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Section8.17Merge Sort Efficiency

So how efficient is Merge Sort? Well, for starters, remember that merging n items takes $$O(n)$$ work. In other words, merging 5 items takes ~5 units of work, merging 20 items, takes ~20 units of work, etc… Now let’s do a rough analysis of how long it takes to do a merge sort on a list of length 1024.
All the hard work takes place as we merge the lists back together:
• The first merge for a list of 1024 things would be to merge 1024 single items into 512 lists of length two. Each merge would take ~2 units of work since there are two items in the new lists. 512 lists times 2 units of work = ~1024 units of work.
• The next level would be to merge those 512 lists of size 2 into 256 lists of size 4. Each merge in that level would take ~4 units of work. 256 lists times 4 units of work = 1024 units of work again.
The table below shows this and the pattern for the rest of the level:
Level Description Number of Lists Size of Each List Amount of Work
1 Merge 1024 lists of size 1
into 512 lists of size 2
512 2 512 × 2 = 1024
2 Merge 512 lists of size 2
into 256 lists of size 4
256 4 256 × 4 = 1024
3 Merge 256 lists of size 4
into 128 lists of size 8
128 8 128 × 8 = 1024
??? Merge 2 lists of size 512
into 1 lists of size 11024
1 1024 1 × 1024 = 1024
Note that at each level the work is ~1024 units of time - exactly the number of items in the full list. Thus we can say each level takes $$O(n)$$ work.
The only other thing we need to figure out is “How many levels are required?” The table above skips a few steps in the middle. We could go back and add them in - starting with 1024 items the levels would look like this:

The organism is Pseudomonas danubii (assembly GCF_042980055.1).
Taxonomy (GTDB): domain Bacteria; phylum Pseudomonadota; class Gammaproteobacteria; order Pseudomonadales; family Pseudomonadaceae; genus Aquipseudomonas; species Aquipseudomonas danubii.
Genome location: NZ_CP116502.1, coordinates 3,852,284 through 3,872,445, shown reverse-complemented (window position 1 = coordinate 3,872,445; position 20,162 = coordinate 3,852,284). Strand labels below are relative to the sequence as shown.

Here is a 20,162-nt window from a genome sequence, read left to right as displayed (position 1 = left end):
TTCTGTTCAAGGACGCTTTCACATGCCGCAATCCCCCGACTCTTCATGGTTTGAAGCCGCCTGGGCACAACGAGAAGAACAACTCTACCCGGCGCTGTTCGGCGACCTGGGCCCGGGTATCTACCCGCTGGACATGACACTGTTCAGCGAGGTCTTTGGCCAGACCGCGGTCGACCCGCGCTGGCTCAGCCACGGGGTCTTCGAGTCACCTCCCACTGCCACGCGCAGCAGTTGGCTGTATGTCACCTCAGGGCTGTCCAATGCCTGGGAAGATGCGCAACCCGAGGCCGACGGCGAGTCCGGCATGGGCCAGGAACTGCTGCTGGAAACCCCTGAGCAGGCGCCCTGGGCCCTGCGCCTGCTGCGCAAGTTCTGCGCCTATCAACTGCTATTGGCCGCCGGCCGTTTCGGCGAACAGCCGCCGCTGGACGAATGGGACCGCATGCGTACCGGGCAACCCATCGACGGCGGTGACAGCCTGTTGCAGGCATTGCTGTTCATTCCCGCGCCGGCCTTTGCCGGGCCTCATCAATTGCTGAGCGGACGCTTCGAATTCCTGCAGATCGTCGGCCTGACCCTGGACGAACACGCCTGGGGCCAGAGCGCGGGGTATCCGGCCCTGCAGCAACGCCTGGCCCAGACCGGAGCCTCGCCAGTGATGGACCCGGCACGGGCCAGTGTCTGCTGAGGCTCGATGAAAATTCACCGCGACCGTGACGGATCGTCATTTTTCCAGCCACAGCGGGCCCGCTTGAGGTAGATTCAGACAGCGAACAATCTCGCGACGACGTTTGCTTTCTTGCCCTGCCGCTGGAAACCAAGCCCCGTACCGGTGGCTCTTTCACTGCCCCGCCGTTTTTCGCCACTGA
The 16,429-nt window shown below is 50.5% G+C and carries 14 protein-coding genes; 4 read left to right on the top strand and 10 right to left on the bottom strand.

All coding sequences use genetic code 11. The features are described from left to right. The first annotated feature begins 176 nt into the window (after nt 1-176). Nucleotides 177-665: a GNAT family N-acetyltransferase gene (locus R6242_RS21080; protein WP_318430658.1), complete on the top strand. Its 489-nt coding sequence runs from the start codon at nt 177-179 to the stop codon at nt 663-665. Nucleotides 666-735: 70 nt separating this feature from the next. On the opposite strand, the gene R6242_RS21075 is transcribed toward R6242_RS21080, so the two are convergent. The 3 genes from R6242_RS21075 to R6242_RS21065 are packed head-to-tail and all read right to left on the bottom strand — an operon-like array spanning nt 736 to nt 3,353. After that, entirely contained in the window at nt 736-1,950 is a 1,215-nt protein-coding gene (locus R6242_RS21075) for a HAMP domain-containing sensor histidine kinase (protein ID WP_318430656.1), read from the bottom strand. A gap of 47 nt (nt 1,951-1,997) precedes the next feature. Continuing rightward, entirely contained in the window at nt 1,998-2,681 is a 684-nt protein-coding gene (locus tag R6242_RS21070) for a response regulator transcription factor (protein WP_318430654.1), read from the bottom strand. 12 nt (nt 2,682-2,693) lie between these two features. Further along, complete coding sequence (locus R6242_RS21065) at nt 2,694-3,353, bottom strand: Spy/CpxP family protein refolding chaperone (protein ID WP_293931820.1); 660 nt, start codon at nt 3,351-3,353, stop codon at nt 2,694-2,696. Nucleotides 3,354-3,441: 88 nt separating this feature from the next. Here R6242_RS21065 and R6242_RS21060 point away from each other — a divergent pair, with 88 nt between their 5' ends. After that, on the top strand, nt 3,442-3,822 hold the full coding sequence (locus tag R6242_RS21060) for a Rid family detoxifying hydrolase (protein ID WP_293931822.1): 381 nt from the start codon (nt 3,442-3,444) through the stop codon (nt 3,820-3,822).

1024 → 512 → 256 → 128 → 64 → 32 → 16 → 8 → 4 → 2 → 1

That is 10 levels of merging to group 1024 single items into one list of 1024.
You can use Wolfram Alpha website
1
http://www.wolframalpha.com/
to calculate log base 2 by typing something like “log2(1024)”. Try it below:
As we saw with binary search, that progression - dividing by 2 repeatedly until we reach 1 - can also be determined by the mathematical function $$log_2(n)\text{.}$$ $$log_2(1024) = 10\text{.}$$ Using that, we could calculate the number of levels of merges required to do a Merge Sort on a list of 100,000 items: $$log_2(100,000) \times 16.61\text{.}$$ (Since we can’t do 16.61 merges levels, we would call that 17.)
The formula also allows us to write a general formula for the overall work required for a Merge Sort. Starting with:
\begin{gather*} \textrm{total work} = \textrm{work per level} \times \textrm{number of levels} \end{gather*}
We know that sorting n items will require $$log_2(n)$$ levels and each level will take n work:
\begin{gather*} \textrm{total work} = \textrm{n work} \times log_2(n) \textrm{ levels} \end{gather*}
Or:
\begin{gather*} \textrm{total work} = n \cdot log_2(n) \end{gather*}
Merge Sort requires $$O(n \cdot log_2(n))$$ work to sort a list of size n.